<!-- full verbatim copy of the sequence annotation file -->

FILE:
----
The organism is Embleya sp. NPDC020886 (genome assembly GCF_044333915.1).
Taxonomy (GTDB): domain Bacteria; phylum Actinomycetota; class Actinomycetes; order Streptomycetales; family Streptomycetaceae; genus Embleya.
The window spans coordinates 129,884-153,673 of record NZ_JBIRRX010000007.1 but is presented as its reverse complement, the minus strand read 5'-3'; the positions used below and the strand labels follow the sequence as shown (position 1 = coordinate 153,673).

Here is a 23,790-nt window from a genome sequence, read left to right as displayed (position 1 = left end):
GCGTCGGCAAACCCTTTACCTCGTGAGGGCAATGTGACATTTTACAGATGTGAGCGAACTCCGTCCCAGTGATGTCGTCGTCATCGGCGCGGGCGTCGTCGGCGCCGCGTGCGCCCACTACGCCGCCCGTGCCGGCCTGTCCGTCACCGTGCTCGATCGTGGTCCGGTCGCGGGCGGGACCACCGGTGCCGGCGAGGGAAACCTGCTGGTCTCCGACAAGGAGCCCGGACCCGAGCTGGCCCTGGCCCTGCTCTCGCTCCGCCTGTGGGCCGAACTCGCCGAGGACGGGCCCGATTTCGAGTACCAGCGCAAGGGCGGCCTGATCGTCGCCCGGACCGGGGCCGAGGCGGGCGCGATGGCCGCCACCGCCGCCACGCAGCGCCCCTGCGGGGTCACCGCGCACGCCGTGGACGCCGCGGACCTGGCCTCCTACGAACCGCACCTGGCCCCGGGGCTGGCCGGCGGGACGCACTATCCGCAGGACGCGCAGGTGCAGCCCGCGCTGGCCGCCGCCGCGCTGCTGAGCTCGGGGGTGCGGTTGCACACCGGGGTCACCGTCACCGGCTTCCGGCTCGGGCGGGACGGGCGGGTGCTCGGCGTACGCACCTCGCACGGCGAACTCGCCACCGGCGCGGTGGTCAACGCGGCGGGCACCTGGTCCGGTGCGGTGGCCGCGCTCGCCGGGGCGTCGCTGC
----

The organism is Embleya sp. NPDC020886 (genome assembly GCF_044333915.1).
Taxonomy (GTDB): domain Bacteria; phylum Actinomycetota; class Actinomycetes; order Streptomycetales; family Streptomycetaceae; genus Embleya.
The window spans coordinates 129,884-153,673 of record NZ_JBIRRX010000007.1 but is presented as its reverse complement, the minus strand read 5'-3'; the positions used below and the strand labels follow the sequence as shown (position 1 = coordinate 153,673).

Here is a 23,790-nt window from a genome sequence, read left to right as displayed (position 1 = left end):
GCGTCGGCAAACCCTTTACCTCGTGAGGGCAATGTGACATTTTACAGATGTGAGCGAACTCCGTCCCAGTGATGTCGTCGTCATCGGCGCGGGCGTCGTCGGCGCCGCGTGCGCCCACTACGCCGCCCGTGCCGGCCTGTCCGTCACCGTGCTCGATCGTGGTCCGGTCGCGGGCGGGACCACCGGTGCCGGCGAGGGAAACCTGCTGGTCTCCGACAAGGAGCCCGGACCCGAGCTGGCCCTGGCCCTGCTCTCGCTCCGCCTGTGGGCCGAACTCGCCGAGGACGGGCCCGATTTCGAGTACCAGCGCAAGGGCGGCCTGATCGTCGCCCGGACCGGGGCCGAGGCGGGCGCGATGGCCGCCACCGCCGCCACGCAGCGCCCCTGCGGGGTCACCGCGCACGCCGTGGACGCCGCGGACCTGGCCTCCTACGAACCGCACCTGGCCCCGGGGCTGGCCGGCGGGACGCACTATCCGCAGGACGCGCAGGTGCAGCCCGCGCTGGCCGCCGCCGCGCTGCTGAGCTCGGGGGTGCGGTTGCACACCGGGGTCACCGTCACCGGCTTCCGGCTCGGGCGGGACGGGCGGGTGCTCGGCGTACGCACCTCGCACGGCGAACTCGCCACCGGCGCGGTGGTCAACGCGGCGGGCACCTGGTCCGGTGCGGTGGCCGCGCTCGCCGGGGCGTCGCTGC